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DOHA: Qatar will host the United Nations Framework Convention on Climate Change (UNFCCC) 18th Conference of the Parties (COP 18) in November and December.
Qatar is already growing in international status through its commitment to conflict resolution and international development. But in facilitating United Nations backed discussions in its own country, Qatar has the opportunity to demonstrate real leadership around the issues of climate change and sustainable development.
With Unctad XIII almost on, there is a great deal of hope and expectation on what the conference can achieve, and how Qatar leverages its agenda as conference president for the next four years. In a message of support to Unctad XIII, the United Nations Environment Programme (UNEP) has made its views on this quite clear. And importantly there is much that resonates with Qatar’s commitment to environmental development as outlined in its National Vision 2030.
Achim Steiner, the Executive Director of the United Nations Environment Programme, said in his message that the green economy can help achieve the objective of sustainable development, besides delivering social, environmental and economic benefits.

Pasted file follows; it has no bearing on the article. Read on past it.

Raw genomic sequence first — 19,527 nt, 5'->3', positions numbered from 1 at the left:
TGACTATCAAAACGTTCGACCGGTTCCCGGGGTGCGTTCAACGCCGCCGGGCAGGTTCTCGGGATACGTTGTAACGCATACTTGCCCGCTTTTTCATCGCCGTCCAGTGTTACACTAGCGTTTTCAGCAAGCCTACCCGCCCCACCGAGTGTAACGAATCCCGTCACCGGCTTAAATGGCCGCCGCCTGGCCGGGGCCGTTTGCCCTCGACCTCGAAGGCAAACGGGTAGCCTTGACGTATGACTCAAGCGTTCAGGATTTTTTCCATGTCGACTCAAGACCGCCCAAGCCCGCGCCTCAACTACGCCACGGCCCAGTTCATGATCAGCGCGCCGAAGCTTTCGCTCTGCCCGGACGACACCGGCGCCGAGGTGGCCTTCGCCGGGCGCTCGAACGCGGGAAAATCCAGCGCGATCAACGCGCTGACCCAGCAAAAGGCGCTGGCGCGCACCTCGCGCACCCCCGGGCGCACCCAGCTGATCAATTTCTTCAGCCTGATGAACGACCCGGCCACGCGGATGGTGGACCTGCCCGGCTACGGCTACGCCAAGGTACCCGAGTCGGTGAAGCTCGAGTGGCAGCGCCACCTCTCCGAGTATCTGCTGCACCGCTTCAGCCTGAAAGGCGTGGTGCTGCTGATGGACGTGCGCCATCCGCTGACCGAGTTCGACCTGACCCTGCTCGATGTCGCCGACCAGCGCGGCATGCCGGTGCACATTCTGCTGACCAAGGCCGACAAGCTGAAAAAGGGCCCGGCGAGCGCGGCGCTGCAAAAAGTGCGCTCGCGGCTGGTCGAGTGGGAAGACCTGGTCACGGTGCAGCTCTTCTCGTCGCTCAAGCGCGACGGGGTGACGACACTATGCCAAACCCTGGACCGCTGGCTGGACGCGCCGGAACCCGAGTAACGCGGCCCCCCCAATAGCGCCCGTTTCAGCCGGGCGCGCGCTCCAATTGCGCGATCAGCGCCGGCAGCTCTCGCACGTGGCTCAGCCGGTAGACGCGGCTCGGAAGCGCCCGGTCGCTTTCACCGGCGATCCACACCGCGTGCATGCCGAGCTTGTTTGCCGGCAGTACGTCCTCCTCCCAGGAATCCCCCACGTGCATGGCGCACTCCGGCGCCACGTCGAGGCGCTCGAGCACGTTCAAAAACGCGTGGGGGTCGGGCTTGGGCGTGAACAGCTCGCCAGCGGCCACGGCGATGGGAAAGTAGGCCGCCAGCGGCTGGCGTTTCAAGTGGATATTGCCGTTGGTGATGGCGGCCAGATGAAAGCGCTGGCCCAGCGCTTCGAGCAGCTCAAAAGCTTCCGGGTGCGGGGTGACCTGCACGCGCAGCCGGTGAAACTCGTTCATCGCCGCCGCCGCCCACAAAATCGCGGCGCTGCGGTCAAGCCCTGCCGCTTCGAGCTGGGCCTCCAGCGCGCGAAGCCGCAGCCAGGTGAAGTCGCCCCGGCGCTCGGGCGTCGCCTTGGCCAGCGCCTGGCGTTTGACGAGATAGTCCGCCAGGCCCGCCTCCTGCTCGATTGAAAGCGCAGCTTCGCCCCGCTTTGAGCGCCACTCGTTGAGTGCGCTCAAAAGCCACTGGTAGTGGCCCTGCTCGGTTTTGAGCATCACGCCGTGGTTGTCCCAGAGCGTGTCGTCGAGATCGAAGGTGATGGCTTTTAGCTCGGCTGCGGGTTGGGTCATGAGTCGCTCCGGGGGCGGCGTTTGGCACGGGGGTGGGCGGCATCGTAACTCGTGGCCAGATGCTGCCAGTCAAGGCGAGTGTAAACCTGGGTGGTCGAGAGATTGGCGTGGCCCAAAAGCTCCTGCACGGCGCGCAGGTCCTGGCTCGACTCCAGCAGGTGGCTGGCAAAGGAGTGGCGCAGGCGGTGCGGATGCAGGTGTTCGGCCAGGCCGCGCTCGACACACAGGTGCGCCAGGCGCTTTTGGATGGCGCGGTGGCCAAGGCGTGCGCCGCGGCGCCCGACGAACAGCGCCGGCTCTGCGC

Noting the array of challenges to sustainable development such as poverty and inequalities, Steiner also pointed to “mitigating, responding and adapting to the damaging effects of climate change, such as rising sea levels, desertification and biodiversity loss.”
For UNEP, a green economy is one that is “low-carbon, resource-efficient and socially inclusive; that results in improved human wellbeing and social equity, but significantly reduced environmental risks and ecological scarcity.”
According to Steiner, the green economy can provide great benefits to the living standards of people in developing countries. Investment in the green sector creates green jobs, which are not only environmentally sound, but also provide ‘decent’ work as highlighted by UNEP’s joint Green Jobs Report with the International Labour Organization.
The theme of Unctad XIII is ‘Development-Centered Globalization: Toward Sustainable and Inclusive Growth and Development.’ Amidst these discussions, the green agenda and low carbon economies will feature highly. As the President of Unctad and the upcoming host of COP 18, Qatar must show that it is ready to engage and lead on this debate through its own commitment to environmental development.